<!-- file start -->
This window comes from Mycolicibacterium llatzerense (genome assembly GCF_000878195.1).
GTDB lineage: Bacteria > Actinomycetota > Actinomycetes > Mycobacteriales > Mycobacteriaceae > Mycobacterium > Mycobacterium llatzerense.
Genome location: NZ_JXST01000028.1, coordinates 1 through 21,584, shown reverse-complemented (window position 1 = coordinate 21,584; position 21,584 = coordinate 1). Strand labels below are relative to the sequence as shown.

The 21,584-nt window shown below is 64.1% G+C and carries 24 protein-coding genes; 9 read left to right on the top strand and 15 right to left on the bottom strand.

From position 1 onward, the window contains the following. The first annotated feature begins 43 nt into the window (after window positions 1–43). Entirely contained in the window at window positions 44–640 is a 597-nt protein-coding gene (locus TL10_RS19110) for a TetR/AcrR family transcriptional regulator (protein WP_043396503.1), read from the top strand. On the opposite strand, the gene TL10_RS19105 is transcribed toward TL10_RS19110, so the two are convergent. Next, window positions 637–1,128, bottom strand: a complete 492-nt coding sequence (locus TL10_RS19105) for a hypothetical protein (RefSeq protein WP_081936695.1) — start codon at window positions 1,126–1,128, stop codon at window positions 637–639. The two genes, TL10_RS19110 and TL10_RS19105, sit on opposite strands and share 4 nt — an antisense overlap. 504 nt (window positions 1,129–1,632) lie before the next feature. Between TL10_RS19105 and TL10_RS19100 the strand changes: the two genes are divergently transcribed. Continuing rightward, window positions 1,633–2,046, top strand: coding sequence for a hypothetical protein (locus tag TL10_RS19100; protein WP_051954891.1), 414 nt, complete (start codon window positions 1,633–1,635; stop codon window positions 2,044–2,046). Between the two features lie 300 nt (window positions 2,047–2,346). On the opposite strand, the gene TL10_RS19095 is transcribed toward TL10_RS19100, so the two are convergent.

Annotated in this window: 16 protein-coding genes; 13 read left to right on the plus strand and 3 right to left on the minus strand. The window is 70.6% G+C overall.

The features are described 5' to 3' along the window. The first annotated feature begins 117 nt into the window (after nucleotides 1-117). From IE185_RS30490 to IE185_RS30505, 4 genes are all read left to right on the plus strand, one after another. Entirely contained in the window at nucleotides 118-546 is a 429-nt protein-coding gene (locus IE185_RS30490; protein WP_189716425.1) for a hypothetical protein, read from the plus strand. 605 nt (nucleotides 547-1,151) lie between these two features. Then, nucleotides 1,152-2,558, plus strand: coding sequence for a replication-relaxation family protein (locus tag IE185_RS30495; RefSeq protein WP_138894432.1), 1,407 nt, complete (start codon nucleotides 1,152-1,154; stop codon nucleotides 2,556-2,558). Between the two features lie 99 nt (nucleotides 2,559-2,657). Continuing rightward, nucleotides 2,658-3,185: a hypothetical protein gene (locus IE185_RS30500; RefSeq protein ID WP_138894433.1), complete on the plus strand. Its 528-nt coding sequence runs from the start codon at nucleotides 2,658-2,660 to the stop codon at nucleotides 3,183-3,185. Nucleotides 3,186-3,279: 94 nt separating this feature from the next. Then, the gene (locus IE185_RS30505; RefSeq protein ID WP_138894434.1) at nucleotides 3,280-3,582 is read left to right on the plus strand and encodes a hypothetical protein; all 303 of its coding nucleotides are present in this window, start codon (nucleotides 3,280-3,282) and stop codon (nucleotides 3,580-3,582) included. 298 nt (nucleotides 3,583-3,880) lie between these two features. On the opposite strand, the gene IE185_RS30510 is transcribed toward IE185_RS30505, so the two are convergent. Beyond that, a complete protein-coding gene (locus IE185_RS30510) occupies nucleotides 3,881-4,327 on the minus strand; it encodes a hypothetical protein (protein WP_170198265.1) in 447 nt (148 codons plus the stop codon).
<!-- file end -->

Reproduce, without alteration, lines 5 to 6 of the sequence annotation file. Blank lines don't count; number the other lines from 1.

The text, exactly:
From position 1 onward, the window contains the following. The first annotated feature begins 43 nt into the window (after window positions 1–43). Entirely contained in the window at window positions 44–640 is a 597-nt protein-coding gene (locus TL10_RS19110) for a TetR/AcrR family transcriptional regulator (protein WP_043396503.1), read from the top strand. On the opposite strand, the gene TL10_RS19105 is transcribed toward TL10_RS19110, so the two are convergent. Next, window positions 637–1,128, bottom strand: a complete 492-nt coding sequence (locus TL10_RS19105) for a hypothetical protein (RefSeq protein WP_081936695.1) — start codon at window positions 1,126–1,128, stop codon at window positions 637–639. The two genes, TL10_RS19110 and TL10_RS19105, sit on opposite strands and share 4 nt — an antisense overlap. 504 nt (window positions 1,129–1,632) lie before the next feature. Between TL10_RS19105 and TL10_RS19100 the strand changes: the two genes are divergently transcribed. Continuing rightward, window positions 1,633–2,046, top strand: coding sequence for a hypothetical protein (locus tag TL10_RS19100; protein WP_051954891.1), 414 nt, complete (start codon window positions 1,633–1,635; stop codon window positions 2,044–2,046). Between the two features lie 300 nt (window positions 2,047–2,346). On the opposite strand, the gene TL10_RS19095 is transcribed toward TL10_RS19100, so the two are convergent.

Annotated in this window: 16 protein-coding genes; 13 read left to right on the plus strand and 3 right to left on the minus strand. The window is 70.6% G+C overall.